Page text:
Energy

Fukushima Nuclear Meltdown ‘Worse Than Expected’

Robotic probes sent into Japan’s wrecked Fukushima nuclear power plant say the damage is worse than expected and could pose problems for the ongoing cleanup.

These probes found higher-than-expected radiation levels inside the Fukushima’s Unit 2 reactor’s containment chamber. The robots were sent into the former reactors to locate melted fuel and assess structural damage. The higher than expected radiation levels and damage may delay attempts to remove the fuel until 2021.

Tokyo Electric Power Company (TEPCO), which owned the Fukushima reactor announced earlier this month that it had detected very high radiation measurements inside the site, triggering a media meltdown.

“Radiation levels are soaring,” claimed Gizmodo, while The Guardian claimed radiation levels are “at their highest since the plant suffered a triple meltdown almost six years ago.” The Japan Times called it a “blazing radiation reading.”

TEPCO’s announcement doesn’t mean that radiation levels at Fukushima on the whole are rising, as media reports suggest. In fact, the levels are going down and no radiation is escaping from the Fukushima reactors into the surrounding area.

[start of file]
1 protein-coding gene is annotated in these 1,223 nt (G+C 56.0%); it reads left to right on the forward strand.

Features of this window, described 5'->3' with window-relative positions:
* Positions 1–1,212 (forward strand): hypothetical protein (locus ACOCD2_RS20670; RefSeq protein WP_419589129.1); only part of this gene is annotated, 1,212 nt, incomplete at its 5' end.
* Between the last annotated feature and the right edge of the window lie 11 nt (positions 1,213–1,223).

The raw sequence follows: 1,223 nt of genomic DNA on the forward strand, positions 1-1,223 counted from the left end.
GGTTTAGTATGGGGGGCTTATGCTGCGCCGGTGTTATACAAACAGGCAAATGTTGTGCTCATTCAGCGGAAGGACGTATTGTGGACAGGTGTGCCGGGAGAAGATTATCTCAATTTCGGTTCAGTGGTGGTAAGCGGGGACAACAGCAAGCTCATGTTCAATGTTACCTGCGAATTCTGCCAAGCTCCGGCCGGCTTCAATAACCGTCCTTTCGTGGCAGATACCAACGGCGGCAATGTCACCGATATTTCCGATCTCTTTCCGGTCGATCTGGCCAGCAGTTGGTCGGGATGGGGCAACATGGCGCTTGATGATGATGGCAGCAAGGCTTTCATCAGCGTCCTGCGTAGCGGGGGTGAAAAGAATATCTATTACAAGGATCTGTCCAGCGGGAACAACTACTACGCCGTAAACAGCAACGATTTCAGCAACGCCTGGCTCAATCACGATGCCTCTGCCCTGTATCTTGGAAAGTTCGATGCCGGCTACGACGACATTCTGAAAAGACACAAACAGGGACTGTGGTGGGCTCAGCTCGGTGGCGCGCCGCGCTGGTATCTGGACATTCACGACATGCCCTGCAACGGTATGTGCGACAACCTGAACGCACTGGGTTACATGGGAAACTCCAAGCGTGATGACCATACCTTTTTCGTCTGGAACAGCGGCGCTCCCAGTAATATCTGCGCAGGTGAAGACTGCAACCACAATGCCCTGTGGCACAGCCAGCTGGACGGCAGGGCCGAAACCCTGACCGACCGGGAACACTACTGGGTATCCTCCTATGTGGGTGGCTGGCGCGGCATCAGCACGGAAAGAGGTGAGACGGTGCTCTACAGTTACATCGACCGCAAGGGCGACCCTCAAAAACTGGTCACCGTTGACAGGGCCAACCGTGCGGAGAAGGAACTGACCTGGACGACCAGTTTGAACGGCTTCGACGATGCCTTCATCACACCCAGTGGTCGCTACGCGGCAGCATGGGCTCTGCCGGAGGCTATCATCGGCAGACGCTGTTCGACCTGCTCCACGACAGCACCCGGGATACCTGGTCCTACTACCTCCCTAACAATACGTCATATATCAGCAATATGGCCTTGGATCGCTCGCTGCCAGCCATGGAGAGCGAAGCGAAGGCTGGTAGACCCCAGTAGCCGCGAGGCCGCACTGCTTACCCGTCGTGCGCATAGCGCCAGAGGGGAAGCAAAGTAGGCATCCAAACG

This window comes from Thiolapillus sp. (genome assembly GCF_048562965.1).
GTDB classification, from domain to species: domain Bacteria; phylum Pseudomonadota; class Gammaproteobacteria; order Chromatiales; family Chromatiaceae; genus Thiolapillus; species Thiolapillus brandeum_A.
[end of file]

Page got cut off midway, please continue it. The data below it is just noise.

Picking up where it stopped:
TEPCO measured radiation levels at Fukushima’s reactor 2 at 530 sieverts per hour, which is higher than the 73 sieverts measured shortly after the disaster. For context, exposure of 4 sieverts per hour is often enough to kill a person. Those readings could be the result of some melted fuel found from the reactor — which is part of the decommissioning process.

In 2011, the Fukushima nuclear plant was hit by an earthquake and then a tsunami, causing a meltdown and radiation leaks. No deaths or cases of radiation sickness were reported, but 100,000 citizens were evacuated from the area, according to the World Nuclear Association.

Prior to the disaster, the Japanese government planned to build enough reactors to provide 50 percent of the country’s electricity. Officials promised to replace nuclear power with wind or solar, but this caused the price of electricity to rise by 20 percent.

Japan aims to restart at least 32 of the 54 reactors it shut down following the Fukushima disaster. Officials want nuclear power to account for 20 percent of Japan’s total electricity generation by 2030.

Nuclear power provided 29 percent of Japan’s total electricity before 2011, but will decline to 13.6 percent by 2023 and 1.2 percent by 2040, according to reports. Japan got 24 percent of its electricity from coal in 2010 and the country plans to get more than a third of its power from coal by 2040.

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